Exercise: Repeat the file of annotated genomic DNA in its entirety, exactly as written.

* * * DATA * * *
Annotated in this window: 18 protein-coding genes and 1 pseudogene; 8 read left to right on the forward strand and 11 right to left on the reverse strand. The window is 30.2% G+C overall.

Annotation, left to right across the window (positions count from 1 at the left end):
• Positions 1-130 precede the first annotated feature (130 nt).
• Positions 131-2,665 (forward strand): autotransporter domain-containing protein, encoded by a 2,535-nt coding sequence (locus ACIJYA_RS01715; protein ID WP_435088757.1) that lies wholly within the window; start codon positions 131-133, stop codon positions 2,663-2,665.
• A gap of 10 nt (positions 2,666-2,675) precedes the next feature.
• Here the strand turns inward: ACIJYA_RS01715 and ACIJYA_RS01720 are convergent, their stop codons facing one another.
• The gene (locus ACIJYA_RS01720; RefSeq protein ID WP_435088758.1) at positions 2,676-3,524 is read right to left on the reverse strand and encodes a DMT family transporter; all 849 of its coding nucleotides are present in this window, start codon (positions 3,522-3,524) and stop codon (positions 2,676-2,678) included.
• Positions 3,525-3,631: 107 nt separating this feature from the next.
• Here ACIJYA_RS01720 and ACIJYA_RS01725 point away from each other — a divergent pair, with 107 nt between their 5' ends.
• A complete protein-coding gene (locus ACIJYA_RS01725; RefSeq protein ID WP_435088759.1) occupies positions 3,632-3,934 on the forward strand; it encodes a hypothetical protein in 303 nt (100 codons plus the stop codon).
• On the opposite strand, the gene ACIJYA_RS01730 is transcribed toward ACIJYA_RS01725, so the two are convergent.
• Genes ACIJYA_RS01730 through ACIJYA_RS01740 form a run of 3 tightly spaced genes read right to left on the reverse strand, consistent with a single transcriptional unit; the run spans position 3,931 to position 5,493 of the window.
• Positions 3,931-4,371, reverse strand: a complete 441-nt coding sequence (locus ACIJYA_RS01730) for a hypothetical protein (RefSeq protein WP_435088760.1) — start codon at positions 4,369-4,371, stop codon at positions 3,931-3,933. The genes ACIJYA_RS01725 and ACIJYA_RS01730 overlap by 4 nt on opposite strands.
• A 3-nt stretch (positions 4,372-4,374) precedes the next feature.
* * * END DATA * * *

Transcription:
Annotated in this window: 18 protein-coding genes and 1 pseudogene; 8 read left to right on the forward strand and 11 right to left on the reverse strand. The window is 30.2% G+C overall.

Annotation, left to right across the window (positions count from 1 at the left end):
• Positions 1-130 precede the first annotated feature (130 nt).
• Positions 131-2,665 (forward strand): autotransporter domain-containing protein, encoded by a 2,535-nt coding sequence (locus ACIJYA_RS01715; protein ID WP_435088757.1) that lies wholly within the window; start codon positions 131-133, stop codon positions 2,663-2,665.
• A gap of 10 nt (positions 2,666-2,675) precedes the next feature.
• Here the strand turns inward: ACIJYA_RS01715 and ACIJYA_RS01720 are convergent, their stop codons facing one another.
• The gene (locus ACIJYA_RS01720; RefSeq protein ID WP_435088758.1) at positions 2,676-3,524 is read right to left on the reverse strand and encodes a DMT family transporter; all 849 of its coding nucleotides are present in this window, start codon (positions 3,522-3,524) and stop codon (positions 2,676-2,678) included.
• Positions 3,525-3,631: 107 nt separating this feature from the next.
• Here ACIJYA_RS01720 and ACIJYA_RS01725 point away from each other — a divergent pair, with 107 nt between their 5' ends.
• A complete protein-coding gene (locus ACIJYA_RS01725; RefSeq protein ID WP_435088759.1) occupies positions 3,632-3,934 on the forward strand; it encodes a hypothetical protein in 303 nt (100 codons plus the stop codon).
• On the opposite strand, the gene ACIJYA_RS01730 is transcribed toward ACIJYA_RS01725, so the two are convergent.
• Genes ACIJYA_RS01730 through ACIJYA_RS01740 form a run of 3 tightly spaced genes read right to left on the reverse strand, consistent with a single transcriptional unit; the run spans position 3,931 to position 5,493 of the window.
• Positions 3,931-4,371, reverse strand: a complete 441-nt coding sequence (locus ACIJYA_RS01730) for a hypothetical protein (RefSeq protein WP_435088760.1) — start codon at positions 4,369-4,371, stop codon at positions 3,931-3,933. The genes ACIJYA_RS01725 and ACIJYA_RS01730 overlap by 4 nt on opposite strands.
• A 3-nt stretch (positions 4,372-4,374) precedes the next feature.